The Chilean government has drafted a new data privacy bill that will create a Data Protection Authority with regulatory and sanction powers, ban international transfers to destinations that do not have “adequate” protections, and impose higher fines for privacy violations. Currently, the maximum fine is about €3,000 or $3,475, and has never been imposed.
The purpose of this new proposed law is to address enforcement gaps that have been a source of criticism of Chile’s current law (which is based on Spain’s data protection framework). Another key condition of the proposed law is that it will require companies to register databases containing personal information, which isn’t required under the country’s current data protection law. Also, under the proposed law, individuals will be allowed to request the removal of their personal information from a database if the information is being used for purposes other than for the purpose it was originally provided.
Chile does not currently have a government agency to oversee compliance of its 1999 Data Protection Law, which was updated in 2002. This law “regulates the processing of personal information of natural persons by both the public and private sectors,” according to a 2014 Privacy and Security Law Report from The Bureau of National Affairs, Inc. “The Chilean Law also contains the usual set of obligations found in most comprehensive privacy laws: notice, consent, access and correction rights, collection and use limitations, security, data retention and data quality. There are no registration requirements and no restrictions on cross-border transfers. Unlike most privacy laws, the Chilean law does not establish a DPA to oversee enforcement of the law.”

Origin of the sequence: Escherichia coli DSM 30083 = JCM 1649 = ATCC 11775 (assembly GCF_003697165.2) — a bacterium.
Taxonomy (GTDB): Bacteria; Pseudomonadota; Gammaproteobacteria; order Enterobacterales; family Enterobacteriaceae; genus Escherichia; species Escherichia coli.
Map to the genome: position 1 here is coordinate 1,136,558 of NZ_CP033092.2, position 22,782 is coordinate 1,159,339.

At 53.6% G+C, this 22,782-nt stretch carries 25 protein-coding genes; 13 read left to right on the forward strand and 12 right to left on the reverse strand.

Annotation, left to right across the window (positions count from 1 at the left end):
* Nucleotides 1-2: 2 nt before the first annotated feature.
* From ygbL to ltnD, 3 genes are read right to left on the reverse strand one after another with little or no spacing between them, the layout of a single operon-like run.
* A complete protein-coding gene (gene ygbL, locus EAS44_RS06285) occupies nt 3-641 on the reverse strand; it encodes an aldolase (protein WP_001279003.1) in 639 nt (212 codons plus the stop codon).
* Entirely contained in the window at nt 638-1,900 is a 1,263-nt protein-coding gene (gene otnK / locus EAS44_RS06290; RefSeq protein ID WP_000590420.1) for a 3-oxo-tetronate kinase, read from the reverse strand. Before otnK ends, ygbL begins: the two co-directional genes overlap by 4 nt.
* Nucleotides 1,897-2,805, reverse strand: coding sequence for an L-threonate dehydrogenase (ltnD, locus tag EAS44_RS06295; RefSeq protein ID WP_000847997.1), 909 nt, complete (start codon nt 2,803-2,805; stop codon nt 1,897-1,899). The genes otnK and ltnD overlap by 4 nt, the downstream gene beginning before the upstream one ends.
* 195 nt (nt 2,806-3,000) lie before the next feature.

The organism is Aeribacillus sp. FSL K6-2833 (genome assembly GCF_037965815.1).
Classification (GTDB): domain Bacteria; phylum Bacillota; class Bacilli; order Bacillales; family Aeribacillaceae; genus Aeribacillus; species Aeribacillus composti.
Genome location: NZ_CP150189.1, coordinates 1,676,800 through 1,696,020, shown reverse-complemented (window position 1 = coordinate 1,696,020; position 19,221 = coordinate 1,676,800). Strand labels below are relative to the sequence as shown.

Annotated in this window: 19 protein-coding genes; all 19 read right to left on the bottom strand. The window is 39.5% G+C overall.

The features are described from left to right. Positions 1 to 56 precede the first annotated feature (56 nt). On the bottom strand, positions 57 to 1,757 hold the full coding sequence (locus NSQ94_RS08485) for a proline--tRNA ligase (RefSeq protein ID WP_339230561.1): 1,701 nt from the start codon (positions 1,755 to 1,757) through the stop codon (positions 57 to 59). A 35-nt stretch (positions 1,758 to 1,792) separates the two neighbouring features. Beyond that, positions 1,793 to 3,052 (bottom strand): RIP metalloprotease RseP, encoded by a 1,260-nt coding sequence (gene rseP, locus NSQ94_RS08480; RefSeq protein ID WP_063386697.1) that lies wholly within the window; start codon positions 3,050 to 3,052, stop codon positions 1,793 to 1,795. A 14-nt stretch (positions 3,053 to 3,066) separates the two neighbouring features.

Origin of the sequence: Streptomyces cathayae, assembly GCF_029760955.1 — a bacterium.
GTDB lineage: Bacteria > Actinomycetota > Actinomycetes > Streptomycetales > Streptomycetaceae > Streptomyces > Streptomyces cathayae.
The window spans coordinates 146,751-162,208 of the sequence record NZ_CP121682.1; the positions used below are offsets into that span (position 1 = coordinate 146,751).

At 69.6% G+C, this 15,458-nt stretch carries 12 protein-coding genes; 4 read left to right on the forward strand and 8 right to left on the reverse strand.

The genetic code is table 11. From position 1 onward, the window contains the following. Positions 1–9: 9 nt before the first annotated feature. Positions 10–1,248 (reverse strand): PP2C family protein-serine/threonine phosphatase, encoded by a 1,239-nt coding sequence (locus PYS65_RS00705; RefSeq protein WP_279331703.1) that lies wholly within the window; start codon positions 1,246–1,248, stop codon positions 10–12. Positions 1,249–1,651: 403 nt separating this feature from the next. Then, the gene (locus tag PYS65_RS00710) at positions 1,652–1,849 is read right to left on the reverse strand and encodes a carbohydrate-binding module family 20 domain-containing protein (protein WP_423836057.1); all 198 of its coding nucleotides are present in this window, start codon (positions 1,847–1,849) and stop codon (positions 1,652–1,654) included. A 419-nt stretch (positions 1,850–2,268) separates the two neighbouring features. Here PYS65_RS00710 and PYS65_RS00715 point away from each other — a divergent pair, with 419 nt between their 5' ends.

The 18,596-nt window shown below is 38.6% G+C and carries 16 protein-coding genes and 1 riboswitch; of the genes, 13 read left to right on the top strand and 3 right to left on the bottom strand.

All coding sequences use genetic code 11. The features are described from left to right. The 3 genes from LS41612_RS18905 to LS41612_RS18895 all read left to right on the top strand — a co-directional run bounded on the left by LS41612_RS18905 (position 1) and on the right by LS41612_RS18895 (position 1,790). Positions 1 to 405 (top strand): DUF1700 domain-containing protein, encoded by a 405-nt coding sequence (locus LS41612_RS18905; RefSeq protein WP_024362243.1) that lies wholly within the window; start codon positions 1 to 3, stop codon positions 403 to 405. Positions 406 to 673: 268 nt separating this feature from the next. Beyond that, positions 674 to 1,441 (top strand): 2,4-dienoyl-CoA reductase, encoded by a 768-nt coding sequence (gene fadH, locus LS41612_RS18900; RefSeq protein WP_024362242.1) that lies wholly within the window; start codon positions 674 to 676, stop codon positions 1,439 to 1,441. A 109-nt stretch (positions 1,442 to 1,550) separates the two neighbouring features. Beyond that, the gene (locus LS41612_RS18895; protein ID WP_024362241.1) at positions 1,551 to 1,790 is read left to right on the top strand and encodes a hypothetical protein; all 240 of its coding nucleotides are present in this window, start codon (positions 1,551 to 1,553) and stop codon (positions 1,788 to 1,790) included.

“The bill is not yet before the congress but there was a public consultation last July,” said Paulina Silva of Carey y Cia, a law firm, at the CPDP privacy conference in Brussels on Jan. 21, according to PrivacyLaws.com.
As part of an open consultation about Chile’s new data privacy bill, experts looked at the data privacy practices of the EU and surrounding Latin American countries for guidance. Argentina, Uruguay, Costa Rica, Peru and Colombia all have data protection laws.
If the proposed law passes, it will align Chile more closely to the EU approach, as well as these other Latin American countries.